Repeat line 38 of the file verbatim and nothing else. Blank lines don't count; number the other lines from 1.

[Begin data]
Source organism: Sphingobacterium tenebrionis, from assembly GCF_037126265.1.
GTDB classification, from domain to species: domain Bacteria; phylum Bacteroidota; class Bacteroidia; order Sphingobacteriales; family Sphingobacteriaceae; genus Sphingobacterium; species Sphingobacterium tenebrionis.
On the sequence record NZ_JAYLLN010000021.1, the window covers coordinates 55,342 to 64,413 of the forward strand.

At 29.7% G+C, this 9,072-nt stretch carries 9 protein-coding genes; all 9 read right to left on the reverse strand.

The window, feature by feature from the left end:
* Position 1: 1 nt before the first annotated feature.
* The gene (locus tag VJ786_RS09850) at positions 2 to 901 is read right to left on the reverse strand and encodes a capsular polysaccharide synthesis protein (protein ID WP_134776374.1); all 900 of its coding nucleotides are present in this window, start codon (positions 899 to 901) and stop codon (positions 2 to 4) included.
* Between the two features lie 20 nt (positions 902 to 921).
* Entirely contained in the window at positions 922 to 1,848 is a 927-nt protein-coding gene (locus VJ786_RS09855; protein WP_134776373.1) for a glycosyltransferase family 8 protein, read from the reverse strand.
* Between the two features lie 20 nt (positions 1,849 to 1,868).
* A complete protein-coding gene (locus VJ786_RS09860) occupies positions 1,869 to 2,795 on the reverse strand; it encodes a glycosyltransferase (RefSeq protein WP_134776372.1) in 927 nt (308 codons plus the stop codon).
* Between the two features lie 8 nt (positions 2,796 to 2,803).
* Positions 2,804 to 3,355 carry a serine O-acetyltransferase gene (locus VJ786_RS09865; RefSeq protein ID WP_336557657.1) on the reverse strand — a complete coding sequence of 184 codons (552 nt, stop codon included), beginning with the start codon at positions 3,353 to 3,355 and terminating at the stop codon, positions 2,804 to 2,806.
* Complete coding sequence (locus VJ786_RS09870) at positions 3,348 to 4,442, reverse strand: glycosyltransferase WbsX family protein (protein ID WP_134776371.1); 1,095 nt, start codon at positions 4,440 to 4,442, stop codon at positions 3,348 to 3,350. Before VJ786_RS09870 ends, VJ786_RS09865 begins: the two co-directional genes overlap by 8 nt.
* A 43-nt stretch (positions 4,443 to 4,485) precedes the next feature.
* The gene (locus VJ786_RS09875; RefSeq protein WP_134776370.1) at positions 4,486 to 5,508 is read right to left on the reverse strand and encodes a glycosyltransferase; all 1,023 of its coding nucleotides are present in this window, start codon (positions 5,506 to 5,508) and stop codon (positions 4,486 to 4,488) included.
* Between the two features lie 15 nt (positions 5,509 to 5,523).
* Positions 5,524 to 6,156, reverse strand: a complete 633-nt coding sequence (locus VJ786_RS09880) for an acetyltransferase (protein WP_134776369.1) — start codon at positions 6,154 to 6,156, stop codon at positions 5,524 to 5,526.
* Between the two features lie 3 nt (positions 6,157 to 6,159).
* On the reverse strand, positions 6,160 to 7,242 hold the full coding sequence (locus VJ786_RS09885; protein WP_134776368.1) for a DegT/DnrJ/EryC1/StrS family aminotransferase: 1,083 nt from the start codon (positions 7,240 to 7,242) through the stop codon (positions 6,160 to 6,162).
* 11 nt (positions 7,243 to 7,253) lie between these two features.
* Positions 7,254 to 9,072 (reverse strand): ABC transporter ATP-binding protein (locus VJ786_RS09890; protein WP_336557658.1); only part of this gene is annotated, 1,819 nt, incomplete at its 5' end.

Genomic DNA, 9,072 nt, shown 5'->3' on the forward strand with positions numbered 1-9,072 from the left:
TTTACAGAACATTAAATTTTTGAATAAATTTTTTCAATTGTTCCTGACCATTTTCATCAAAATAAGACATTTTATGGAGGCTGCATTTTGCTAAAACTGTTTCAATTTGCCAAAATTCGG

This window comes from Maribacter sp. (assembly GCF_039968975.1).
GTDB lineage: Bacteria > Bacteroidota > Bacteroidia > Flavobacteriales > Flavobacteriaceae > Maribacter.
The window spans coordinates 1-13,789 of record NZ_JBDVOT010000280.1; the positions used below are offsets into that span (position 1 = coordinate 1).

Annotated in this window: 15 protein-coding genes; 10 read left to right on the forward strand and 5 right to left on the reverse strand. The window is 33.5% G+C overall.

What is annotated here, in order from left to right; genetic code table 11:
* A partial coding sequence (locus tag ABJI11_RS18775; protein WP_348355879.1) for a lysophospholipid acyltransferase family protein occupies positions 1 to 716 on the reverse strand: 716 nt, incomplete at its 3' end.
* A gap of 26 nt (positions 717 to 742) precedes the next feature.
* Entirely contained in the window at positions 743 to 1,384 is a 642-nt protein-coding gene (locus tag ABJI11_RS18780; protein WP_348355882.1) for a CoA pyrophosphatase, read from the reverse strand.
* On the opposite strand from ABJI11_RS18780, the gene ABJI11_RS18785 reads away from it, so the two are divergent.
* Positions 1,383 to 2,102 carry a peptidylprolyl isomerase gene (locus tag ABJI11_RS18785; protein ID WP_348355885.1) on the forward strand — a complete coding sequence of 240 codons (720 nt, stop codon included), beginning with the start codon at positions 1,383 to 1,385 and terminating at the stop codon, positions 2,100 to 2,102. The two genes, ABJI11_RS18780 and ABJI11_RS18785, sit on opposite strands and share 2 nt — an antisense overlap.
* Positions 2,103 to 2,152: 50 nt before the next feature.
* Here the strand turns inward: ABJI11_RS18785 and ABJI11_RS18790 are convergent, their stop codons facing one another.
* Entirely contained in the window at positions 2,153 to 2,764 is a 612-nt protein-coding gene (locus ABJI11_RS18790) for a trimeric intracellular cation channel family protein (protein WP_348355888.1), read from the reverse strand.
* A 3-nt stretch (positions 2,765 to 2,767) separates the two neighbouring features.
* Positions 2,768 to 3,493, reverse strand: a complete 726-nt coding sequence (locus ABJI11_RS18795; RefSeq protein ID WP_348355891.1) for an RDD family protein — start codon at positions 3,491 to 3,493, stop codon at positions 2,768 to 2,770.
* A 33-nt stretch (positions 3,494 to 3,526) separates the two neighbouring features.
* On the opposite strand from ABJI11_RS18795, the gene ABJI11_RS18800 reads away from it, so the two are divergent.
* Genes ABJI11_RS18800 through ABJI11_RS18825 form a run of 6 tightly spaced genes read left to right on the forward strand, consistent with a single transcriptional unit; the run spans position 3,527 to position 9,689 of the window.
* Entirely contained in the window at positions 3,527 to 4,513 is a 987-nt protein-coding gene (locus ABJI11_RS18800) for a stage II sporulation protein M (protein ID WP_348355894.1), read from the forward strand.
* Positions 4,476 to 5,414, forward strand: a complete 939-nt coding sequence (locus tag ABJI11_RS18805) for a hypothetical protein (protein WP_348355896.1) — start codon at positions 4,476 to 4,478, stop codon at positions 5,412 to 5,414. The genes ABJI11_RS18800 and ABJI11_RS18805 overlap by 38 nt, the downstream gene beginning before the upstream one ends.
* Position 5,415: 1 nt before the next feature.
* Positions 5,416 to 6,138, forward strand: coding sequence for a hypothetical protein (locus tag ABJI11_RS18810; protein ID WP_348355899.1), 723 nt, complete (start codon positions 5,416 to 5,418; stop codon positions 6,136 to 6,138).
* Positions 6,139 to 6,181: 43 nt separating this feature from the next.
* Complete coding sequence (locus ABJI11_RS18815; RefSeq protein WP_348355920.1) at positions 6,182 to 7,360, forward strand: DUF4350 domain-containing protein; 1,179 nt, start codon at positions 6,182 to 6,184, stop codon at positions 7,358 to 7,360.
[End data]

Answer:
* A 3-nt stretch (positions 2,765 to 2,767) separates the two neighbouring features.